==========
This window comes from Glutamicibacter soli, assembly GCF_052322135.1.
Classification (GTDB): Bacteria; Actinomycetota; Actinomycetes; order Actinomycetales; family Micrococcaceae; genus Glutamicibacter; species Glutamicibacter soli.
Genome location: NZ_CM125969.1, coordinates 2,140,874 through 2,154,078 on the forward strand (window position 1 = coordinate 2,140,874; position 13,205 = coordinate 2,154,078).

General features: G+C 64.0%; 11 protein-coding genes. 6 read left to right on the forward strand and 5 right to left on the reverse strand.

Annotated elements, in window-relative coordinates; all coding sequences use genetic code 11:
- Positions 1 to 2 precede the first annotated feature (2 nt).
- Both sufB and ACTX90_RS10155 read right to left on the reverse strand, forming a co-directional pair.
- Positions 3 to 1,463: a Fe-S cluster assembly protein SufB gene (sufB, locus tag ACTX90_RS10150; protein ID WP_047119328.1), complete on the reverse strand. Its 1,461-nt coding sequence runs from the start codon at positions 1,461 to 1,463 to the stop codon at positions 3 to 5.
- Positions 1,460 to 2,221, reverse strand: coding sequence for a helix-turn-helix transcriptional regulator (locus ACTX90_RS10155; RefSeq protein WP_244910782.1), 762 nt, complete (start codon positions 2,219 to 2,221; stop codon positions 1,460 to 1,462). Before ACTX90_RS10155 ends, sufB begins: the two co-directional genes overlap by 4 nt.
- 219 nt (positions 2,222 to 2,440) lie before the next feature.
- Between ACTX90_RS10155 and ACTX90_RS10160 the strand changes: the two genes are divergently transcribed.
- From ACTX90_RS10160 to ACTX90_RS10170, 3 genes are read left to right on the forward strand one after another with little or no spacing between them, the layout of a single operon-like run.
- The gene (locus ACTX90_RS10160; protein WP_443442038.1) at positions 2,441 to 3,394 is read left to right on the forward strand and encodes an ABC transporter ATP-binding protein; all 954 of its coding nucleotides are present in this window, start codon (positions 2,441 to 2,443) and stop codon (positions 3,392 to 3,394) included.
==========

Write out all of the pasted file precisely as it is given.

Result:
This window comes from Glutamicibacter soli, assembly GCF_052322135.1.
Classification (GTDB): Bacteria; Actinomycetota; Actinomycetes; order Actinomycetales; family Micrococcaceae; genus Glutamicibacter; species Glutamicibacter soli.
Genome location: NZ_CM125969.1, coordinates 2,140,874 through 2,154,078 on the forward strand (window position 1 = coordinate 2,140,874; position 13,205 = coordinate 2,154,078).

General features: G+C 64.0%; 11 protein-coding genes. 6 read left to right on the forward strand and 5 right to left on the reverse strand.

Annotated elements, in window-relative coordinates; all coding sequences use genetic code 11:
- Positions 1 to 2 precede the first annotated feature (2 nt).
- Both sufB and ACTX90_RS10155 read right to left on the reverse strand, forming a co-directional pair.
- Positions 3 to 1,463: a Fe-S cluster assembly protein SufB gene (sufB, locus tag ACTX90_RS10150; protein ID WP_047119328.1), complete on the reverse strand. Its 1,461-nt coding sequence runs from the start codon at positions 1,461 to 1,463 to the stop codon at positions 3 to 5.
- Positions 1,460 to 2,221, reverse strand: coding sequence for a helix-turn-helix transcriptional regulator (locus ACTX90_RS10155; RefSeq protein WP_244910782.1), 762 nt, complete (start codon positions 2,219 to 2,221; stop codon positions 1,460 to 1,462). Before ACTX90_RS10155 ends, sufB begins: the two co-directional genes overlap by 4 nt.
- 219 nt (positions 2,222 to 2,440) lie before the next feature.
- Between ACTX90_RS10155 and ACTX90_RS10160 the strand changes: the two genes are divergently transcribed.
- From ACTX90_RS10160 to ACTX90_RS10170, 3 genes are read left to right on the forward strand one after another with little or no spacing between them, the layout of a single operon-like run.
- The gene (locus ACTX90_RS10160; protein WP_443442038.1) at positions 2,441 to 3,394 is read left to right on the forward strand and encodes an ABC transporter ATP-binding protein; all 954 of its coding nucleotides are present in this window, start codon (positions 2,441 to 2,443) and stop codon (positions 3,392 to 3,394) included.